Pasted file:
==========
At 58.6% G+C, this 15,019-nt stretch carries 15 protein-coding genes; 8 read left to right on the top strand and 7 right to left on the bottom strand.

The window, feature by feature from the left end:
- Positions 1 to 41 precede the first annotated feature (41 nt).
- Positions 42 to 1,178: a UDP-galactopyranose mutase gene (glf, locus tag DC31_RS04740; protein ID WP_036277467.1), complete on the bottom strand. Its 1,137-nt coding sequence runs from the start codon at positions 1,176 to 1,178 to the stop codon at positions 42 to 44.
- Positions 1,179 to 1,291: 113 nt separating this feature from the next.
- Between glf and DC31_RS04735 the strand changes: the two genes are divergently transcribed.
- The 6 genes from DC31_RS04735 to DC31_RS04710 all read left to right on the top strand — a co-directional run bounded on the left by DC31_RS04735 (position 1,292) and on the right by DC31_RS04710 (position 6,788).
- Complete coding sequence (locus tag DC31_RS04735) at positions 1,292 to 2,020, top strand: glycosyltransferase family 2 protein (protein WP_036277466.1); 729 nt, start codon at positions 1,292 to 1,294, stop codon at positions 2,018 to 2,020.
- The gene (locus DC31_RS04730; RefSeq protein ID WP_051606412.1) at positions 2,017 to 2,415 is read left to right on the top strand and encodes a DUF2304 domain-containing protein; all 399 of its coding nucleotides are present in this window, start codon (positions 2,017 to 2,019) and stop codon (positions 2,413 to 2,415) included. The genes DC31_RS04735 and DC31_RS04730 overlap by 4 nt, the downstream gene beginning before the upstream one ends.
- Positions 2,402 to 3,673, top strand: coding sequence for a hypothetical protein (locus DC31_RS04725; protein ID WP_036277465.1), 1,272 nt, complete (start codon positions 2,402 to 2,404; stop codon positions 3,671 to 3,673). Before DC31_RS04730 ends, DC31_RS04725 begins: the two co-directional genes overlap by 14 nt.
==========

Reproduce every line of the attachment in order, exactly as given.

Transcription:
At 58.6% G+C, this 15,019-nt stretch carries 15 protein-coding genes; 8 read left to right on the top strand and 7 right to left on the bottom strand.

The window, feature by feature from the left end:
- Positions 1 to 41 precede the first annotated feature (41 nt).
- Positions 42 to 1,178: a UDP-galactopyranose mutase gene (glf, locus tag DC31_RS04740; protein ID WP_036277467.1), complete on the bottom strand. Its 1,137-nt coding sequence runs from the start codon at positions 1,176 to 1,178 to the stop codon at positions 42 to 44.
- Positions 1,179 to 1,291: 113 nt separating this feature from the next.
- Between glf and DC31_RS04735 the strand changes: the two genes are divergently transcribed.
- The 6 genes from DC31_RS04735 to DC31_RS04710 all read left to right on the top strand — a co-directional run bounded on the left by DC31_RS04735 (position 1,292) and on the right by DC31_RS04710 (position 6,788).
- Complete coding sequence (locus tag DC31_RS04735) at positions 1,292 to 2,020, top strand: glycosyltransferase family 2 protein (protein WP_036277466.1); 729 nt, start codon at positions 1,292 to 1,294, stop codon at positions 2,018 to 2,020.
- The gene (locus DC31_RS04730; RefSeq protein ID WP_051606412.1) at positions 2,017 to 2,415 is read left to right on the top strand and encodes a DUF2304 domain-containing protein; all 399 of its coding nucleotides are present in this window, start codon (positions 2,017 to 2,019) and stop codon (positions 2,413 to 2,415) included. The genes DC31_RS04735 and DC31_RS04730 overlap by 4 nt, the downstream gene beginning before the upstream one ends.
- Positions 2,402 to 3,673, top strand: coding sequence for a hypothetical protein (locus DC31_RS04725; protein ID WP_036277465.1), 1,272 nt, complete (start codon positions 2,402 to 2,404; stop codon positions 3,671 to 3,673). Before DC31_RS04730 ends, DC31_RS04725 begins: the two co-directional genes overlap by 14 nt.